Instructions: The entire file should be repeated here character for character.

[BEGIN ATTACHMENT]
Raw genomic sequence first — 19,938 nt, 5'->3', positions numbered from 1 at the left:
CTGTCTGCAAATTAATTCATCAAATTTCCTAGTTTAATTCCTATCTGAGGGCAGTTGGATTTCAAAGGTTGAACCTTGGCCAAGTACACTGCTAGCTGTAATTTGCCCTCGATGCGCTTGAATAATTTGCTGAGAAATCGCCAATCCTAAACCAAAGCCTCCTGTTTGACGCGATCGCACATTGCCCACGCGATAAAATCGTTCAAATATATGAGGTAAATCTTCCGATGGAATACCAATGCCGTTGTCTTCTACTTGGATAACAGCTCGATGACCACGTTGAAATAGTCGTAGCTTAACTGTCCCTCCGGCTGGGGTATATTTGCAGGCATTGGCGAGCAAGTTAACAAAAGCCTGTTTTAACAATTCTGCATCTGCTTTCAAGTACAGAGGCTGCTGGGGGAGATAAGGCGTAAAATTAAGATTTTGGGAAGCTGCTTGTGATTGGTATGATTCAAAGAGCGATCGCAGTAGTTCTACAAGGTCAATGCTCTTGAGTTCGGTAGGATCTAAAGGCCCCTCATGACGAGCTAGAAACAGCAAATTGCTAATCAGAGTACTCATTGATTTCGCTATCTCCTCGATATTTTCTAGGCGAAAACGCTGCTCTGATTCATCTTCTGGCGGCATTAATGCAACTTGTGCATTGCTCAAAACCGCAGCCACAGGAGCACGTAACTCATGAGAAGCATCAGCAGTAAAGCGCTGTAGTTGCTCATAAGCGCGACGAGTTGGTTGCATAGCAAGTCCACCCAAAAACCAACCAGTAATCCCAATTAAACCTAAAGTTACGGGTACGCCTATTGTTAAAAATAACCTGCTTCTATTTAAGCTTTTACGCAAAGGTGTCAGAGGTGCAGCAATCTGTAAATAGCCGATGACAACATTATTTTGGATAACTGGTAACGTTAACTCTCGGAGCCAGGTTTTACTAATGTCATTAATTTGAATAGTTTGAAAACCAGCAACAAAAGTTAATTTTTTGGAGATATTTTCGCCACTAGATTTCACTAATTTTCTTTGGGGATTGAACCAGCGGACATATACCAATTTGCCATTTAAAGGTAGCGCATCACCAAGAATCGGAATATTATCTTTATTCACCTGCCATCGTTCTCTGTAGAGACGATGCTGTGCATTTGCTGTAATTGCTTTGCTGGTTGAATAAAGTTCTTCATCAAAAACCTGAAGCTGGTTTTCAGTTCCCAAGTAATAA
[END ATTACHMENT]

Raw genomic sequence first — 19,938 nt, 5'->3', positions numbered from 1 at the left:
CTGTCTGCAAATTAATTCATCAAATTTCCTAGTTTAATTCCTATCTGAGGGCAGTTGGATTTCAAAGGTTGAACCTTGGCCAAGTACACTGCTAGCTGTAATTTGCCCTCGATGCGCTTGAATAATTTGCTGAGAAATCGCCAATCCTAAACCAAAGCCTCCTGTTTGACGCGATCGCACATTGCCCACGCGATAAAATCGTTCAAATATATGAGGTAAATCTTCCGATGGAATACCAATGCCGTTGTCTTCTACTTGGATAACAGCTCGATGACCACGTTGAAATAGTCGTAGCTTAACTGTCCCTCCGGCTGGGGTATATTTGCAGGCATTGGCGAGCAAGTTAACAAAAGCCTGTTTTAACAATTCTGCATCTGCTTTCAAGTACAGAGGCTGCTGGGGGAGATAAGGCGTAAAATTAAGATTTTGGGAAGCTGCTTGTGATTGGTATGATTCAAAGAGCGATCGCAGTAGTTCTACAAGGTCAATGCTCTTGAGTTCGGTAGGATCTAAAGGCCCCTCATGACGAGCTAGAAACAGCAAATTGCTAATCAGAGTACTCATTGATTTCGCTATCTCCTCGATATTTTCTAGGCGAAAACGCTGCTCTGATTCATCTTCTGGCGGCATTAATGCAACTTGTGCATTGCTCAAAACCGCAGCCACAGGAGCACGTAACTCATGAGAAGCATCAGCAGTAAAGCGCTGTAGTTGCTCATAAGCGCGACGAGTTGGTTGCATAGCAAGTCCACCCAAAAACCAACCAGTAATCCCAATTAAACCTAAAGTTACGGGTACGCCTATTGTTAAAAATAACCTGCTTCTATTTAAGCTTTTACGCAAAGGTGTCAGAGGTGCAGCAATCTGTAAATAGCCGATGACAACATTATTTTGGATAACTGGTAACGTTAACTCTCGGAGCCAGGTTTTACTAATGTCATTAATTTGAATAGTTTGAAAACCAGCAACAAAAGTTAATTTTTTGGAGATATTTTCGCCACTAGATTTCACTAATTTTCTTTGGGGATTGAACCAGCGGACATATACCAATTTGCCATTTAAAGGTAGCGCATCACCAAGAATCGGAATATTATCTTTATTCACCTGCCATCGTTCTCTGTAGAGACGATGCTGTGCATTTGCTGTAATTGCTTTGCTGGTTGAATAAAGTTCTTCATCAAAAACCTGAAGCTGGTTTTCAGTTCCCAAGTAATAA